After finishing his speech to the cheers of his audience, he stepped down from the podium, not knowing that an assassin awaited him. At 12:15 AM, Jordanian student Sirhan Sirhan shot Robert Kennedy in the head. He died the next day.
America was stunned by the tragedy, many mourning a leader they had hoped would have gone on to the White House to carry on the tradition of another slain Kennedy - his brother, John.
Thirty years later, Congressman Joe Kennedy, remembers a father and the politician the rest of America knew. Robert F. Kennedy dreamed of things that never were, and asked: Why not?
CBS News Anchor Paula Zahn spoke with Congressman Kennedy about his father. The following is a transcript of their conversation.
CBS News Anchor Paula Zahn: You have a better understanding today why after all that passage of time, the ideals held so dear and close to him are still so celebrated by so many Americans?
Joseph Kennedy: So many issues and the concerns that he was a voice for have not really been solved by our country, so there's almost because of that lack of closure on so many issues that he was involved in, that his voice is still is a clarion call and therefore has continued to be missed.
Zahn: Can you explain today how he inspired so many people into action when in fact his service in public office was not all that long a period of time?
Kennedy: I think that people felt that Robert Kennedy was someone whoÂ…meant what he said, that he was going to get it done. He was not just mouthing words or taking polls but he was someone who, if he gave his word on trying to solve an issue pertaining to race or getting this country out of Vietnam, it was going to happen.
Zahn: Given this climate in Washington today of instant poll-taking, is it possible to be courageous as your father was in taking unpopular stands?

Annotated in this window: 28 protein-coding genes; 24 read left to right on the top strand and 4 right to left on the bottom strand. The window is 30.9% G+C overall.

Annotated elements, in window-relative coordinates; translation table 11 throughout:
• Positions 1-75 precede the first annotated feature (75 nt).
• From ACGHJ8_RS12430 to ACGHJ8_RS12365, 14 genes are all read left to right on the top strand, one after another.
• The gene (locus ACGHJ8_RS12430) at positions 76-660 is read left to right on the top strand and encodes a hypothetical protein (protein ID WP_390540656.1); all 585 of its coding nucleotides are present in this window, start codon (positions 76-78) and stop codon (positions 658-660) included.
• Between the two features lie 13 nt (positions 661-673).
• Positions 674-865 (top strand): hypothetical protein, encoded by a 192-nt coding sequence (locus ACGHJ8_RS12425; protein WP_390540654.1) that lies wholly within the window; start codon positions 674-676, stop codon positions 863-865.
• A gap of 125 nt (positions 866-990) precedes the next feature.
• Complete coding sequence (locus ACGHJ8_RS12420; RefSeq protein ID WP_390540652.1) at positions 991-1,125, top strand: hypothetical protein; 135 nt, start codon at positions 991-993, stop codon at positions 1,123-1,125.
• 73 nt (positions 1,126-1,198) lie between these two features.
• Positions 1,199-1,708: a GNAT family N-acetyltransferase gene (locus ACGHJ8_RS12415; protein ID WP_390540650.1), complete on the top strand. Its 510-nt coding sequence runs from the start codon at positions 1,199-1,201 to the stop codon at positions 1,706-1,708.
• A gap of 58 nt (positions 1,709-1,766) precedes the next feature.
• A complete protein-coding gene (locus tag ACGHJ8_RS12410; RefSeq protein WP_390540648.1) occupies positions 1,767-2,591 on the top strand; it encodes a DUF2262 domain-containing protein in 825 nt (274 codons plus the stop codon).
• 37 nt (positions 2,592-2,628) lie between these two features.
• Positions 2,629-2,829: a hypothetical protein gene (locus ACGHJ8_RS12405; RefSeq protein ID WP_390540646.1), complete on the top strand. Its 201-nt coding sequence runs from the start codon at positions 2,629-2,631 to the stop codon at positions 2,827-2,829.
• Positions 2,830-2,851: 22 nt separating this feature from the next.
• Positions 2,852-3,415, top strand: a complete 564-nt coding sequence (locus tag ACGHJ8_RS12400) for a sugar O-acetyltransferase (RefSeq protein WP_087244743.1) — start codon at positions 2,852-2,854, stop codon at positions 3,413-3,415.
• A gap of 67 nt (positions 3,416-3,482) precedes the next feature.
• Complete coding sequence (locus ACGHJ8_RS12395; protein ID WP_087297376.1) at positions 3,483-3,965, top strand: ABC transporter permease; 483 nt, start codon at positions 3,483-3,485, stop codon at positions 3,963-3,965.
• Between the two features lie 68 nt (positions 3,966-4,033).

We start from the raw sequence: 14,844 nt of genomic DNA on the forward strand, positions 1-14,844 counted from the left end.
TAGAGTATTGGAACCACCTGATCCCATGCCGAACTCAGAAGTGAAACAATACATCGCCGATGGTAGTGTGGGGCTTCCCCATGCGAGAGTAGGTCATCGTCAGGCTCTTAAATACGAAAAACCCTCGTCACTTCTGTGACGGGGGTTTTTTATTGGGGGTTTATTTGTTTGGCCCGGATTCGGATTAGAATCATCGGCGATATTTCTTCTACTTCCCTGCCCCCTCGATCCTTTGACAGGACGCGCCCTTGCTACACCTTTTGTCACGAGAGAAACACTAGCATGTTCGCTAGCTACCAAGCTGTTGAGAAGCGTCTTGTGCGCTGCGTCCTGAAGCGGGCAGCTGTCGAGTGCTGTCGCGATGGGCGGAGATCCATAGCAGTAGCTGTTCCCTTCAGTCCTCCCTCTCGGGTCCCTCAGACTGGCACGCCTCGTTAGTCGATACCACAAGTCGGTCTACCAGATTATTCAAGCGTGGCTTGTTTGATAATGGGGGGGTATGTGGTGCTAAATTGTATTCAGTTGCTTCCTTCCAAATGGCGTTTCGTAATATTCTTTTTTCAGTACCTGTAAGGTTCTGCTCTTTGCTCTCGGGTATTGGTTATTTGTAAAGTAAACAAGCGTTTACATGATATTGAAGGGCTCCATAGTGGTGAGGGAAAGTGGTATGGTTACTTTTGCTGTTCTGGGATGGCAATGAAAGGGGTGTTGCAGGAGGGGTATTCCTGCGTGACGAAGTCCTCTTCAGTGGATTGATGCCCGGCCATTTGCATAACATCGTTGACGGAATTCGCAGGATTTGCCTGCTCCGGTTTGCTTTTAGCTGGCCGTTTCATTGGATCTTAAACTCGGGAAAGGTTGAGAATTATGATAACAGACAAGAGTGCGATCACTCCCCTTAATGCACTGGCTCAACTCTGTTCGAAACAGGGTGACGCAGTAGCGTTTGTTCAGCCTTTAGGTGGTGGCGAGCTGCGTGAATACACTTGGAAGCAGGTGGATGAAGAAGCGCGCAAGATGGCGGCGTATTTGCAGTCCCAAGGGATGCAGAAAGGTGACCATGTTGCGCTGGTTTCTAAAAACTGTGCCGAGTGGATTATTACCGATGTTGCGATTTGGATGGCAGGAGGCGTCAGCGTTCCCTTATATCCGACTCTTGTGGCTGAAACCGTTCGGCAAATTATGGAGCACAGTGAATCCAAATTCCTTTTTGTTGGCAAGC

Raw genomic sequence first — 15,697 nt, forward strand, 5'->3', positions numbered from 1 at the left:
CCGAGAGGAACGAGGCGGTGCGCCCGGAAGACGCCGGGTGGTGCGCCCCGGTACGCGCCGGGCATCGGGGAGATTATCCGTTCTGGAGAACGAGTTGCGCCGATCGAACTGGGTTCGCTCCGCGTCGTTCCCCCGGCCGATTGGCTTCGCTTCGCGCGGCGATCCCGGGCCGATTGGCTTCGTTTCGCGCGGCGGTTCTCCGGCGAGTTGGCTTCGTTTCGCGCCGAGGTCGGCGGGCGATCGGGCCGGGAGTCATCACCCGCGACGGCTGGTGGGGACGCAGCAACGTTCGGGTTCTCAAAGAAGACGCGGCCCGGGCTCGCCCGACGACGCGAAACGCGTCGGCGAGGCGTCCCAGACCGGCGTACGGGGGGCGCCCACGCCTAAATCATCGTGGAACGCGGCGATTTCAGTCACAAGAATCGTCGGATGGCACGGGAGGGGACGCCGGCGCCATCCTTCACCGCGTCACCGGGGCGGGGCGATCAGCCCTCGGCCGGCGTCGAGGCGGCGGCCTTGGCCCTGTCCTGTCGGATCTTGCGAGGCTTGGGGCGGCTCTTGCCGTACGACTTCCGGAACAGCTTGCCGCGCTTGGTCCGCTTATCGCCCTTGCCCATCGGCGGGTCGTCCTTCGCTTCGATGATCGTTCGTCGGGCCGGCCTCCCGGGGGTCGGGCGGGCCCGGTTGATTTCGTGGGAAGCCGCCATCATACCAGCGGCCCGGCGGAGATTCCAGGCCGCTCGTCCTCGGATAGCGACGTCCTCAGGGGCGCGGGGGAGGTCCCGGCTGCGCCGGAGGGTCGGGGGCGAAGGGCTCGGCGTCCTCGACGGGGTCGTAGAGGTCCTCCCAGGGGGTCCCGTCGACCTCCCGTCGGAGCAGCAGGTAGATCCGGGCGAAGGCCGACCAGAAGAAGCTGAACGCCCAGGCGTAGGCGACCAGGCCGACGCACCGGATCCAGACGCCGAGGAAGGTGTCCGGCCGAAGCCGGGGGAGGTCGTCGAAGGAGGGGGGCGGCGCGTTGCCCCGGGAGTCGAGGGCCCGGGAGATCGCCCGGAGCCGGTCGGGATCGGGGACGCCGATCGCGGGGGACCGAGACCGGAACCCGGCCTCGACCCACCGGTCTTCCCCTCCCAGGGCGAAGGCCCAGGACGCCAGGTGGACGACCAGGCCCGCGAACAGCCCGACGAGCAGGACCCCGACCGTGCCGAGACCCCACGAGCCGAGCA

Kennedy: I think that the whole era of politics today has changed so dramatically from people just trying to tell the am public what they want to hear and thinking that's going to get them automatically elected instead of challenging the American people to do and become better than they are and better than we are - which in some ways is what the American people want - and that's what I think that Robert Kennedy understood.
Zahn: What are your most vivid memories you have of your father?
Kennedy: He was a wonderful father who created great excitement.
Zahn: What are some of the guiding principles he shared with you that still give you direction today?
Kennedy: Certainly the whole notion of loving your country and trying to be a good father to my own children. Trying to stand up for set of principles that you believe in regardless of what price you end up paying, and despite all the failings that take place - which are substantial. And I don't mean to suggest that there haven't been, but nevertheless his gift to us was a tough moral character that he really held very deeply in his conscience and made certain that all his children felt as well.
Zahn: When your uncle, Sen. Edward (Ted) Kennedy, eulogized your father some thirty years ago, he said, 'My brother need not be idealized or enlarged in death beyond what he was in life.' Are those words still true for you?
Kennedy: Very much so. So many people know Robert Kennedy as a political figure. To my brothers and sisters and myself, he was a father. To my mother, he was a husband. He lived life to the fullest and brought joy to our lives. Above all he was human and that was very much the part of him that we not only remember, but love.
Zahn: What impact do you think the most recent controversies surrounding your family had had on your family's legacy?
Kennedy: When there are problems, they get a lot of attention. And that's going to be a part of a family's history. I don't know what the ultimate sort of judgement of history will be, but I think that there will be more on the real work of John and Robert Kennedy and probably Sen. Ted Kennedy a well.